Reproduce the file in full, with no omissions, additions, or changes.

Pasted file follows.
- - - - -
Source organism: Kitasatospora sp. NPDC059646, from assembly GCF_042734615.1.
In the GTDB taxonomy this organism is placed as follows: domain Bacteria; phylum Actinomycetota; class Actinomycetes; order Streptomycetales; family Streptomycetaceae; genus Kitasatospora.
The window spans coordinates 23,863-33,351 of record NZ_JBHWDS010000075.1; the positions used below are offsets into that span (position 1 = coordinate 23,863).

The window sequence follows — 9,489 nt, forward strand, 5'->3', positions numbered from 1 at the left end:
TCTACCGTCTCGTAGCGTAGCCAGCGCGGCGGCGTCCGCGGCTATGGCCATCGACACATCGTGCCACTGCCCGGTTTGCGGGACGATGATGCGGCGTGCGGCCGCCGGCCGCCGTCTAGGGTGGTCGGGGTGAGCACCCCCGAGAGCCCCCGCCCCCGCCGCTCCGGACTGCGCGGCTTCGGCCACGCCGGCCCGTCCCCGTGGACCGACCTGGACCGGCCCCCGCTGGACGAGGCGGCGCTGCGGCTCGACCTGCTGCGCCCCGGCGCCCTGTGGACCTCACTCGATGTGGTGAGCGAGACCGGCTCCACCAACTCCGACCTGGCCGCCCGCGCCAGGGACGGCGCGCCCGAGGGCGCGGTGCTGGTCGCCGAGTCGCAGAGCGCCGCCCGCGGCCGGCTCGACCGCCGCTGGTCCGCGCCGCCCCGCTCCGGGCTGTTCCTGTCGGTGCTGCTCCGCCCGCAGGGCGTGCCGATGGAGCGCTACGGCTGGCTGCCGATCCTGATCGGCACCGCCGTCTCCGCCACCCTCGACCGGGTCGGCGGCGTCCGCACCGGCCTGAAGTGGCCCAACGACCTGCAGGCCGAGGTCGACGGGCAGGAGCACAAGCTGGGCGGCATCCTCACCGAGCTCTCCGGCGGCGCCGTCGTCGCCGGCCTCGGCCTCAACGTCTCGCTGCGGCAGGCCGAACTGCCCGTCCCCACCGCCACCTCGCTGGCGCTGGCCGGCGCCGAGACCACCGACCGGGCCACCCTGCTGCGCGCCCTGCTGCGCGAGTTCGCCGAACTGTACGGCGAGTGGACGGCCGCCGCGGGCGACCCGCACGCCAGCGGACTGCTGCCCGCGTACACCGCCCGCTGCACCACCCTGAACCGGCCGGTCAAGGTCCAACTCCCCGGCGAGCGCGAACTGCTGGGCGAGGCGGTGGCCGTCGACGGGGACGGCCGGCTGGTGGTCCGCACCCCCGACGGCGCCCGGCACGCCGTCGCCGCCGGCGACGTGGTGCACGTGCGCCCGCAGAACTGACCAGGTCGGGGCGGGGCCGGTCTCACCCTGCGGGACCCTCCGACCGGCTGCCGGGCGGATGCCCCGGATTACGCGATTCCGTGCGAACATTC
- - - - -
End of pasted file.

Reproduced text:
Source organism: Kitasatospora sp. NPDC059646, from assembly GCF_042734615.1.
In the GTDB taxonomy this organism is placed as follows: domain Bacteria; phylum Actinomycetota; class Actinomycetes; order Streptomycetales; family Streptomycetaceae; genus Kitasatospora.
The window spans coordinates 23,863-33,351 of record NZ_JBHWDS010000075.1; the positions used below are offsets into that span (position 1 = coordinate 23,863).

The window sequence follows — 9,489 nt, forward strand, 5'->3', positions numbered from 1 at the left end:
TCTACCGTCTCGTAGCGTAGCCAGCGCGGCGGCGTCCGCGGCTATGGCCATCGACACATCGTGCCACTGCCCGGTTTGCGGGACGATGATGCGGCGTGCGGCCGCCGGCCGCCGTCTAGGGTGGTCGGGGTGAGCACCCCCGAGAGCCCCCGCCCCCGCCGCTCCGGACTGCGCGGCTTCGGCCACGCCGGCCCGTCCCCGTGGACCGACCTGGACCGGCCCCCGCTGGACGAGGCGGCGCTGCGGCTCGACCTGCTGCGCCCCGGCGCCCTGTGGACCTCACTCGATGTGGTGAGCGAGACCGGCTCCACCAACTCCGACCTGGCCGCCCGCGCCAGGGACGGCGCGCCCGAGGGCGCGGTGCTGGTCGCCGAGTCGCAGAGCGCCGCCCGCGGCCGGCTCGACCGCCGCTGGTCCGCGCCGCCCCGCTCCGGGCTGTTCCTGTCGGTGCTGCTCCGCCCGCAGGGCGTGCCGATGGAGCGCTACGGCTGGCTGCCGATCCTGATCGGCACCGCCGTCTCCGCCACCCTCGACCGGGTCGGCGGCGTCCGCACCGGCCTGAAGTGGCCCAACGACCTGCAGGCCGAGGTCGACGGGCAGGAGCACAAGCTGGGCGGCATCCTCACCGAGCTCTCCGGCGGCGCCGTCGTCGCCGGCCTCGGCCTCAACGTCTCGCTGCGGCAGGCCGAACTGCCCGTCCCCACCGCCACCTCGCTGGCGCTGGCCGGCGCCGAGACCACCGACCGGGCCACCCTGCTGCGCGCCCTGCTGCGCGAGTTCGCCGAACTGTACGGCGAGTGGACGGCCGCCGCGGGCGACCCGCACGCCAGCGGACTGCTGCCCGCGTACACCGCCCGCTGCACCACCCTGAACCGGCCGGTCAAGGTCCAACTCCCCGGCGAGCGCGAACTGCTGGGCGAGGCGGTGGCCGTCGACGGGGACGGCCGGCTGGTGGTCCGCACCCCCGACGGCGCCCGGCACGCCGTCGCCGCCGGCGACGTGGTGCACGTGCGCCCGCAGAACTGACCAGGTCGGGGCGGGGCCGGTCTCACCCTGCGGGACCCTCCGACCGGCTGCCGGGCGGATGCCCCGGATTACGCGATTCCGTGCGAACATTC